The DSPCA are calling on everyone to get knitting for the animals at the shelter this Christmas season. In a new campaign highlighted at the RDS Stitch and Knit Show, the DSPCA want knitters (and people who can just about hold two needles) to get knitting dog coats and cat toys for their rescue animals.
The organiser of the Pawsitive Knits campaign, Jenny Harrow, is an avid knitter who devised the project in order to combine her two loves, animals and knitting. “I got the idea from a similar project being run by the Battersea Dogs’ and Cats’ Home,” she tells me. Battersea is the largest and most famous animal shelter in London, and began their Knit One Purl One appeal in 2011, with great success. Lauren O’Farrell of Battersea says, “Most knitters have a bit of spare yarn that would be perfect for a bit of mouse-making for moggies.”
The Pawsitive Knits website has plenty of links to various patterns, including doggie coats and catnip mice. “The catnip mice only take about an hour to make,” Jenny says. There’s a range of levels catered for, from doggie coats for the more experienced knitters to little mice which anyone can make. “The knits are ideal for beginners,” Jenny smiles.“Because if you do drop a stitch or make a mistake, the cats really aren’t going to care.” Putting a bit of catnip into the toys makes all the difference, she tells me. “They go crazy for it.”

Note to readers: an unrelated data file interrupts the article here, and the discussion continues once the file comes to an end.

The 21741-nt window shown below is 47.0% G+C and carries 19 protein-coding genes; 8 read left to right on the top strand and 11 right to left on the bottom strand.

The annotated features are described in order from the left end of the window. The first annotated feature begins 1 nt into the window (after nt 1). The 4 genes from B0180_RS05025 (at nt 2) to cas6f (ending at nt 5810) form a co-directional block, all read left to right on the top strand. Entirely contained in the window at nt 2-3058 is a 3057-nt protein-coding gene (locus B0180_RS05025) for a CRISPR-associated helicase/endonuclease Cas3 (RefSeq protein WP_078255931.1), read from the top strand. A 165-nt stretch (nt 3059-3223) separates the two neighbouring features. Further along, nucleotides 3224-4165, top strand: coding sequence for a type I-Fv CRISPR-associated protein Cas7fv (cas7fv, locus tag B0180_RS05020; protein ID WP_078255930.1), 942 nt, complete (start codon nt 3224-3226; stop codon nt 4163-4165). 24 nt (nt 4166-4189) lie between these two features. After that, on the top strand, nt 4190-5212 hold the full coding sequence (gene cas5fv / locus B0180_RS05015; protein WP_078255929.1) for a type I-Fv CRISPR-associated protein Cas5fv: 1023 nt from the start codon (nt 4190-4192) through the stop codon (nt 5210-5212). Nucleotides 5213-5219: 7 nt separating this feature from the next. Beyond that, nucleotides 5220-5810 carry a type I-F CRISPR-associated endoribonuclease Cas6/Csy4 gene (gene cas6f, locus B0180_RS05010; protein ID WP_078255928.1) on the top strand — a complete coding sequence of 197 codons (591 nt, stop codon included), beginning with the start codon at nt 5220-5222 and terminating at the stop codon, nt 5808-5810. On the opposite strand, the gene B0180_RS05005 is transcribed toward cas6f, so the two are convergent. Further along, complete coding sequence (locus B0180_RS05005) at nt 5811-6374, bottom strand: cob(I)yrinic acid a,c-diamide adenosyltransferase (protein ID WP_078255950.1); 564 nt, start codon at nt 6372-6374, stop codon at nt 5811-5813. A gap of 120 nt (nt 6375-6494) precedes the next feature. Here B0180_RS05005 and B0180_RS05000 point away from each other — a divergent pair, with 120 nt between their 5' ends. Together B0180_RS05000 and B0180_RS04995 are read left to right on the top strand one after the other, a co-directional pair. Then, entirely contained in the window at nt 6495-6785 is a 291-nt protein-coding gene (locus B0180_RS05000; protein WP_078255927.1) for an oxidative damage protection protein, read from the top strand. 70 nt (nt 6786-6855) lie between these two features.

Catnip toys are really important for socialising the animals, Jenny says, and essential for the mental well-being of the cats. “The DSPCA will get a lot of feral kittens coming in in February, as cats can have up to 18 kittens in one season. People bring them in, but they’ve been fending for themselves, so they need to be socialised.”
Head of fundraising for the DSPCA, Suzanne McGovern, says that there are a lot of young people involved in the project, and that recently a program was made for RTE where the DSPCA went in to visit local schools. “We definitely encourage students to take part,” she says.
Dog coats are the big drive then for the more experienced knitter. “Around Christmas, a lot of dogs are abandoned, and are left wandering around public areas, starving,” Suzanne says. “We tend to laugh at dogs if we see them in coats,” Jenny smiles, “but if a dog is underweight and malnourished, that coat is essential to get through the winter months.”